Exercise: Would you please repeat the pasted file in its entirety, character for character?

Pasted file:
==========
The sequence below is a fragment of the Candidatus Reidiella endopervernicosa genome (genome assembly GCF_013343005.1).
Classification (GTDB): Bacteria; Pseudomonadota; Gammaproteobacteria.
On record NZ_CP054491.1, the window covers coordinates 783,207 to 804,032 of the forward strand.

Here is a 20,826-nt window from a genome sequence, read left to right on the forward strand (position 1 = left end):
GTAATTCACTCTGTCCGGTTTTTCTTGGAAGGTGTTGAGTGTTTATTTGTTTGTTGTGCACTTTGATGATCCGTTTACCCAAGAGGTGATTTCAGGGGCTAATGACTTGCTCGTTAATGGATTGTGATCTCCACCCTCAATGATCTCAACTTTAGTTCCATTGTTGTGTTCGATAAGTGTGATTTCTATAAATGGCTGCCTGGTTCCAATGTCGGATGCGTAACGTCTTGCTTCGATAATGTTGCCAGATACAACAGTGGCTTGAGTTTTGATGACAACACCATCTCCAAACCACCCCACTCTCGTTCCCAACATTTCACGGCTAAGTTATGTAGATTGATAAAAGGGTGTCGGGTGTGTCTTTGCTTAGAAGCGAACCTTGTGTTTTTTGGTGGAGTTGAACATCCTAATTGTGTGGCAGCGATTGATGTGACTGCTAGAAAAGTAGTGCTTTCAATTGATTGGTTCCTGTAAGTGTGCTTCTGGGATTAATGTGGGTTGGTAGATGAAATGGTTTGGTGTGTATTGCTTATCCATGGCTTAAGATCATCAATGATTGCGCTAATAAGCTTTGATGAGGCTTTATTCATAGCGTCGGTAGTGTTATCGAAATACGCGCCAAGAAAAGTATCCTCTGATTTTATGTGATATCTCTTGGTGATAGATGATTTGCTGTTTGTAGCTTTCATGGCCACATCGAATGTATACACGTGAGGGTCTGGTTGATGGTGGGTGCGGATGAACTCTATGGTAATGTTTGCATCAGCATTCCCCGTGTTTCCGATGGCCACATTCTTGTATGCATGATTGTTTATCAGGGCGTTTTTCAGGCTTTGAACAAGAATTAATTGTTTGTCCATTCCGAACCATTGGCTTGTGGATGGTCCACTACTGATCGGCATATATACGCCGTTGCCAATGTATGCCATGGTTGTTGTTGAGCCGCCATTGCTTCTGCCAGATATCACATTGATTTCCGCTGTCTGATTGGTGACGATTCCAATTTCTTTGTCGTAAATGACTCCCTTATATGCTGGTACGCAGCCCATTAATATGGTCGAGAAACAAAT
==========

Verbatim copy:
The sequence below is a fragment of the Candidatus Reidiella endopervernicosa genome (genome assembly GCF_013343005.1).
Classification (GTDB): Bacteria; Pseudomonadota; Gammaproteobacteria.
On record NZ_CP054491.1, the window covers coordinates 783,207 to 804,032 of the forward strand.

Here is a 20,826-nt window from a genome sequence, read left to right on the forward strand (position 1 = left end):
GTAATTCACTCTGTCCGGTTTTTCTTGGAAGGTGTTGAGTGTTTATTTGTTTGTTGTGCACTTTGATGATCCGTTTACCCAAGAGGTGATTTCAGGGGCTAATGACTTGCTCGTTAATGGATTGTGATCTCCACCCTCAATGATCTCAACTTTAGTTCCATTGTTGTGTTCGATAAGTGTGATTTCTATAAATGGCTGCCTGGTTCCAATGTCGGATGCGTAACGTCTTGCTTCGATAATGTTGCCAGATACAACAGTGGCTTGAGTTTTGATGACAACACCATCTCCAAACCACCCCACTCTCGTTCCCAACATTTCACGGCTAAGTTATGTAGATTGATAAAAGGGTGTCGGGTGTGTCTTTGCTTAGAAGCGAACCTTGTGTTTTTTGGTGGAGTTGAACATCCTAATTGTGTGGCAGCGATTGATGTGACTGCTAGAAAAGTAGTGCTTTCAATTGATTGGTTCCTGTAAGTGTGCTTCTGGGATTAATGTGGGTTGGTAGATGAAATGGTTTGGTGTGTATTGCTTATCCATGGCTTAAGATCATCAATGATTGCGCTAATAAGCTTTGATGAGGCTTTATTCATAGCGTCGGTAGTGTTATCGAAATACGCGCCAAGAAAAGTATCCTCTGATTTTATGTGATATCTCTTGGTGATAGATGATTTGCTGTTTGTAGCTTTCATGGCCACATCGAATGTATACACGTGAGGGTCTGGTTGATGGTGGGTGCGGATGAACTCTATGGTAATGTTTGCATCAGCATTCCCCGTGTTTCCGATGGCCACATTCTTGTATGCATGATTGTTTATCAGGGCGTTTTTCAGGCTTTGAACAAGAATTAATTGTTTGTCCATTCCGAACCATTGGCTTGTGGATGGTCCACTACTGATCGGCATATATACGCCGTTGCCAATGTATGCCATGGTTGTTGTTGAGCCGCCATTGCTTCTGCCAGATATCACATTGATTTCCGCTGTCTGATTGGTGACGATTCCAATTTCTTTGTCGTAAATGACTCCCTTATATGCTGGTACGCAGCCCATTAATATGGTCGAGAAACAAAT